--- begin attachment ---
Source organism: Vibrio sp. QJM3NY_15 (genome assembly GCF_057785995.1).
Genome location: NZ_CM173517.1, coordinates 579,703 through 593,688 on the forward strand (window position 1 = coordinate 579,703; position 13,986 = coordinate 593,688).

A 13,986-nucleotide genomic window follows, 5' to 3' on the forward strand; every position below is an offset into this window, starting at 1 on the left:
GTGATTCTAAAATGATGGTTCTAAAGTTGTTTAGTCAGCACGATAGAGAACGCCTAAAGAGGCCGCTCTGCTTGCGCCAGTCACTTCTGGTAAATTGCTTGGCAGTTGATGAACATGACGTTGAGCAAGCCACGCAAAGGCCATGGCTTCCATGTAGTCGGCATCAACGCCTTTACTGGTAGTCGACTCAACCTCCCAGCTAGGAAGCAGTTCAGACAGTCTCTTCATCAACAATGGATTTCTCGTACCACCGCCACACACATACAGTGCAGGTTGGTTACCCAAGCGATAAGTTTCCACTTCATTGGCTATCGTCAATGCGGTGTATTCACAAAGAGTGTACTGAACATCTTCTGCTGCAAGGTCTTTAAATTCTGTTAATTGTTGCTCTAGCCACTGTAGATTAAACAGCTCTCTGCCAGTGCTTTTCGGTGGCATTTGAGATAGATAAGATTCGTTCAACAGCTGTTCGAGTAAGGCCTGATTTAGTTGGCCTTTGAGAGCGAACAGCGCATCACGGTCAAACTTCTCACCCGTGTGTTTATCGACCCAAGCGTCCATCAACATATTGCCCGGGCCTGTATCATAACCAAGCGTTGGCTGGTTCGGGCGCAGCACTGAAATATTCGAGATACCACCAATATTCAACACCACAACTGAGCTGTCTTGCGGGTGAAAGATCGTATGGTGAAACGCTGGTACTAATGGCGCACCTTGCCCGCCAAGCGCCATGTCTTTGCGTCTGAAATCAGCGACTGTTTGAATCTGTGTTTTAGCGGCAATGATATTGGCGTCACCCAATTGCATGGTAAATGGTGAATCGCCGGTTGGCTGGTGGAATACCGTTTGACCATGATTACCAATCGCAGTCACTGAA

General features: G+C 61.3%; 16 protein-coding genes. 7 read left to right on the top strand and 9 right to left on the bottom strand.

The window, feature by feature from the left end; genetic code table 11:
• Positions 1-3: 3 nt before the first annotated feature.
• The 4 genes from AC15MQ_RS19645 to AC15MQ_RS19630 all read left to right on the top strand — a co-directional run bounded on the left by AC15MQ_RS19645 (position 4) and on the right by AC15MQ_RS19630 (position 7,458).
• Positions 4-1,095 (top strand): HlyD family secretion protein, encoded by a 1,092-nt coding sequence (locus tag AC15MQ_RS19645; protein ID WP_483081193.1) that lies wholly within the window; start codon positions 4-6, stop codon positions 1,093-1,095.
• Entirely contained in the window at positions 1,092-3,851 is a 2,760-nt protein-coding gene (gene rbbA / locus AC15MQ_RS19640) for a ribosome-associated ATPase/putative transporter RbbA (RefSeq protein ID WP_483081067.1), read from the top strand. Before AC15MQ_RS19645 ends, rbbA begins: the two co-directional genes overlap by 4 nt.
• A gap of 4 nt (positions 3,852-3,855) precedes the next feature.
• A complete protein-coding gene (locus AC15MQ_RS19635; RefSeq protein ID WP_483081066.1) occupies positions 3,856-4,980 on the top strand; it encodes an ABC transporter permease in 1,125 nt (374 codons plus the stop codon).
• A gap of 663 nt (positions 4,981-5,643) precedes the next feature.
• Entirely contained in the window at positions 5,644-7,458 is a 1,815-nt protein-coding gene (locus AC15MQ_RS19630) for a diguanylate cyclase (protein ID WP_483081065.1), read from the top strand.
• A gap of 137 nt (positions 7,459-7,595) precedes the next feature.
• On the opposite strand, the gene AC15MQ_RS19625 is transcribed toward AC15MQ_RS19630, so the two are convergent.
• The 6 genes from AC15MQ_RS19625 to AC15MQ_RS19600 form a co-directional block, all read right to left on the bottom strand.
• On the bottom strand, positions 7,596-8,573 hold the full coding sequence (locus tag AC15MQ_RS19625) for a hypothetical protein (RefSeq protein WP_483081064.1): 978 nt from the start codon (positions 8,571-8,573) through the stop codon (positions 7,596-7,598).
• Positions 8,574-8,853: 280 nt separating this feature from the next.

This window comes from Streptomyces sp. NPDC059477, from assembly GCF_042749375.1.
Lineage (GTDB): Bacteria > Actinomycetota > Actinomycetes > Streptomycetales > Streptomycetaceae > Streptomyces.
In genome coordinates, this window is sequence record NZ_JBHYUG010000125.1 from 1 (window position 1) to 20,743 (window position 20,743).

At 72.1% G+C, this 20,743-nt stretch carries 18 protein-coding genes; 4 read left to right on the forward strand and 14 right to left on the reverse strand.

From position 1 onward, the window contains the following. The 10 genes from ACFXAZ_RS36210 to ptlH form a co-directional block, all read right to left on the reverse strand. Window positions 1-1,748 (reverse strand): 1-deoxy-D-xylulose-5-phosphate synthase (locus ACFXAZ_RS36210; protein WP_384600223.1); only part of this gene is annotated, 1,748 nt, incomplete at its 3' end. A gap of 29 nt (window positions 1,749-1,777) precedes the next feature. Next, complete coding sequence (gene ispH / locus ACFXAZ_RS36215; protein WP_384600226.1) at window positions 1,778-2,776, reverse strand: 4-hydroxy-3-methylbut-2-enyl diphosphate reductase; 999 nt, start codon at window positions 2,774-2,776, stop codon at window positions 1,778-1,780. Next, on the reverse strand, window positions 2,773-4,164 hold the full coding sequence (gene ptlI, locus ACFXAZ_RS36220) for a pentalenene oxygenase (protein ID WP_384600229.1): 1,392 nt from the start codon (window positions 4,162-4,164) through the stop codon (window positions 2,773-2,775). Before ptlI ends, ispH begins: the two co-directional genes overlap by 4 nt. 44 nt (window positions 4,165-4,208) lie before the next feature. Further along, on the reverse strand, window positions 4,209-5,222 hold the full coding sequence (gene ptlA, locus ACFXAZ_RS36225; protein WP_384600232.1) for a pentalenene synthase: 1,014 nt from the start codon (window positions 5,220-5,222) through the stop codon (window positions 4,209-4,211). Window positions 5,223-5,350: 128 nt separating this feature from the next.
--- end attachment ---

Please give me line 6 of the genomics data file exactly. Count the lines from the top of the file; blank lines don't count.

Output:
The window, feature by feature from the left end; genetic code table 11: